If you listened to last week's episode, you know that Joy is a foster mom in Colorado Springs, who teams up with her teen daughters to foster young siblings. 

This week, we continue our conversation, and I ask Joy what she thinks about the push to recruit foster parents of color.

Surprisingly, Joy doesn't know of even one fellow foster parent who is Black, Latino, or Native American.

Joy also shares a very personal reason for wanting to increase racial representation in foster care. 

I also love Joy's idea to offer the same support given to foster families to the parents and extended families of kids in need. Family Tree is one place in Colorado where this is already happening. Setting icebreaker meetings as a best practice is a way foster parents can build positive relationships with a child's original community.

Take a listen, then let us know what you think by leaving a review. 



This podcast exists to introduce neighbors to neighbors, all over Colorado.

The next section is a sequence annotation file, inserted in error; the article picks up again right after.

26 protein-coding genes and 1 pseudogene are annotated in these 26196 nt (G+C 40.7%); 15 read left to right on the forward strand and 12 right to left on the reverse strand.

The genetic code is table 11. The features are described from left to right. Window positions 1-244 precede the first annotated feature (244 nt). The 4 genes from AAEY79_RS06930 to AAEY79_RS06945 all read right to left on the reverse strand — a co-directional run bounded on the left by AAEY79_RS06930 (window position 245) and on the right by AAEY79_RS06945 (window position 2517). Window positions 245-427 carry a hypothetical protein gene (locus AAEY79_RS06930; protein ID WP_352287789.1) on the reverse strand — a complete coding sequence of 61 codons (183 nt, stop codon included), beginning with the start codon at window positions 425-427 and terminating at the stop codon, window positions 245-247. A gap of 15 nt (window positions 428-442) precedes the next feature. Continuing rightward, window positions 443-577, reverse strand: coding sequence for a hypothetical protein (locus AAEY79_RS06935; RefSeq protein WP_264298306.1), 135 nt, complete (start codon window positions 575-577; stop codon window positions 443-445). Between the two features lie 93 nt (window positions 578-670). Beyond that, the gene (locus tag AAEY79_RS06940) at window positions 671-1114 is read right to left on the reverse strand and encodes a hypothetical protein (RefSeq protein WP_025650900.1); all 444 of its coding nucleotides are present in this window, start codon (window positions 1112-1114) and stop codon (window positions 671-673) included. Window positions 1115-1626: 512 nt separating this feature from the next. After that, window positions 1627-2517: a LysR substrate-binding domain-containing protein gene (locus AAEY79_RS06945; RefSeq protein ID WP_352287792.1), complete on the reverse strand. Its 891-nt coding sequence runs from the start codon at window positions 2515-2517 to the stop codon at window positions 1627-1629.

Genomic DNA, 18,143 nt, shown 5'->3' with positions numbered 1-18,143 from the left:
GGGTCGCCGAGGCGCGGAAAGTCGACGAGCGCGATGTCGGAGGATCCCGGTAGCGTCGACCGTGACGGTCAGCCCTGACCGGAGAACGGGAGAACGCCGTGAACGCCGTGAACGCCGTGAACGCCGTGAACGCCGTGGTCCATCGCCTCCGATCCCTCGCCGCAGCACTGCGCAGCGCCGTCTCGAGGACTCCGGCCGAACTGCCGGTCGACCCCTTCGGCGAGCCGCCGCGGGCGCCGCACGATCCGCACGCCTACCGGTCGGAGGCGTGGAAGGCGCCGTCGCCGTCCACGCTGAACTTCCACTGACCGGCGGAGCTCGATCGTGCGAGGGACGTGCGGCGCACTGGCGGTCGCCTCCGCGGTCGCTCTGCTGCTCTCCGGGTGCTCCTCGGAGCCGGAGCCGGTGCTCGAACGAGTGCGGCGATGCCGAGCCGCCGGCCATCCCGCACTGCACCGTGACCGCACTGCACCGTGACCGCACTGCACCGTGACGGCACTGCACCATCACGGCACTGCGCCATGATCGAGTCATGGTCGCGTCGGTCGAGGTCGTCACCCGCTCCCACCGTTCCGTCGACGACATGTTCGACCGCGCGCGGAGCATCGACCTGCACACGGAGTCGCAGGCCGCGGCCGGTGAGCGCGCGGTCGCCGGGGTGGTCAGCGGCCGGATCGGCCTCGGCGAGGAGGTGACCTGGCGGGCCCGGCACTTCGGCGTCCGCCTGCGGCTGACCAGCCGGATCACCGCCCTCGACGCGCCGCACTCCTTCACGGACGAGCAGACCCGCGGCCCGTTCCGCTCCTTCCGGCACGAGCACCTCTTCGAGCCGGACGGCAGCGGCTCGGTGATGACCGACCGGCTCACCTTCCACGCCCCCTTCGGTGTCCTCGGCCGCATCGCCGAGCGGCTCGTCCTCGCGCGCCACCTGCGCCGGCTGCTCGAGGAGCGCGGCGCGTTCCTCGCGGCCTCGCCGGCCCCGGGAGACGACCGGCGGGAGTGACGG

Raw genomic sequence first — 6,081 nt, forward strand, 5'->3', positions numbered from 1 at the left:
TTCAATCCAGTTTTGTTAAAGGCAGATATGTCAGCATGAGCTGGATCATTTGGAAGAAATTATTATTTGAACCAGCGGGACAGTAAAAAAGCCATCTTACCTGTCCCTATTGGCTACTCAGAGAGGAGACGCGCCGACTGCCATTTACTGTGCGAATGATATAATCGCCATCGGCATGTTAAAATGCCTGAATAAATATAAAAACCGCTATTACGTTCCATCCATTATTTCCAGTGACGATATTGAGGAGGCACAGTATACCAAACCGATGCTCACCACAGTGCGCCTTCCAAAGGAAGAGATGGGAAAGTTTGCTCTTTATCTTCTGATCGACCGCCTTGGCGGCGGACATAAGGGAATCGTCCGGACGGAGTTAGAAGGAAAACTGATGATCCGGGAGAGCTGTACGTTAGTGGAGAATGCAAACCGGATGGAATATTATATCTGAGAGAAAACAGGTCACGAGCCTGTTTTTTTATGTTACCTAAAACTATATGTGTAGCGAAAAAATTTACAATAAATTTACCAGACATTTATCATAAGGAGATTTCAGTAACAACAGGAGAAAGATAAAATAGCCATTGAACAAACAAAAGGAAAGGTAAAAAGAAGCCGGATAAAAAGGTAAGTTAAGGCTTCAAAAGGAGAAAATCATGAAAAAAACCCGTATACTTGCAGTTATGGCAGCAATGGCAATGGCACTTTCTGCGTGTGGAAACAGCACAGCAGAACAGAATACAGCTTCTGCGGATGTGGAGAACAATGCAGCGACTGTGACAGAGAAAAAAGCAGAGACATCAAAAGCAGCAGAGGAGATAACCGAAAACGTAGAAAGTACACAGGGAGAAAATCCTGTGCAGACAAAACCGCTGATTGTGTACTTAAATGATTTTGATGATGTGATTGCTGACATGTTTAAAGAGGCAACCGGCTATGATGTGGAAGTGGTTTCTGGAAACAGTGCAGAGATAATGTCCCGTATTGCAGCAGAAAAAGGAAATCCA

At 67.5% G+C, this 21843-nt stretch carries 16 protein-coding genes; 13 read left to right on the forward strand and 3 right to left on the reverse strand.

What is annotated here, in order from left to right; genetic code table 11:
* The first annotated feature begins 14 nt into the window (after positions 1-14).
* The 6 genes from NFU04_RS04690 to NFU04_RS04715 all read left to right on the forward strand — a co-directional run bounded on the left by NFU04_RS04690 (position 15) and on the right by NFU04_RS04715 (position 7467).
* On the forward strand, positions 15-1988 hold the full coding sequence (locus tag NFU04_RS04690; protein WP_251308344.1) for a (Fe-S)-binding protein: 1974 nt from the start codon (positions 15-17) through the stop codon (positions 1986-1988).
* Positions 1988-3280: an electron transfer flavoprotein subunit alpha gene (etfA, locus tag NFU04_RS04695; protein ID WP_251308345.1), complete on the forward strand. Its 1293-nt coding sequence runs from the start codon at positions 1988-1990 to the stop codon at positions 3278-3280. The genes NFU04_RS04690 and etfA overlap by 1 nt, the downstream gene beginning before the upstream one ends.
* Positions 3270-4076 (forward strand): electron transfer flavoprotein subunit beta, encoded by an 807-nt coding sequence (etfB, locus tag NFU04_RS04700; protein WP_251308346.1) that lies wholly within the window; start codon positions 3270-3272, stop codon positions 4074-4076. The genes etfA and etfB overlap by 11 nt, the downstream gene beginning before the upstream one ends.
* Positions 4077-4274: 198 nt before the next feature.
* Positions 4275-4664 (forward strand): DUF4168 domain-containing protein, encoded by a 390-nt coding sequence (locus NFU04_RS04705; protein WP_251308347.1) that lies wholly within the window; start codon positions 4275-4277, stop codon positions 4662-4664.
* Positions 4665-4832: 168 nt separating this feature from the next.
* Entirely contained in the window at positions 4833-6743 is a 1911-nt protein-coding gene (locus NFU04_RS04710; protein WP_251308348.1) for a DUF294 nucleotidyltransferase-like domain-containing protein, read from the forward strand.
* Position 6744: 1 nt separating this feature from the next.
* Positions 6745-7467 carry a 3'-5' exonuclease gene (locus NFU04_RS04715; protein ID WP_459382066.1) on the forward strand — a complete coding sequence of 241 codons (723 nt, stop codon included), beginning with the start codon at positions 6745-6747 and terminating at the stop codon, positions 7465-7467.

Joy and her three kids

Joy and her three kids

On average, a Coloradan needs to meet 1500 adults before meeting a foster parent. Most of us don't even have 500 Facebook friends, let alone 1500 people we actually know well enough to offer a hug or homemade meal. If only one in 1500 Coloradans is a foster parent, most of us will never meet in real life.

We'll never get to hear their side of the story. 

That changes now. 

The foster parents I know are willing to put time, emotions, and certainty on the line, and the experience and wisdom they gain is something I always want to soak up. It's a fascinating, grounding experience to break out of one's social circle and adjust to the needs of a child at home. Among hundreds, I haven't met any uncaring foster parents (but I've heard enough stories from teens in care to know they're out there). And I want to introduce Colorado to the people who make room in their lives for kids and families in foster care.

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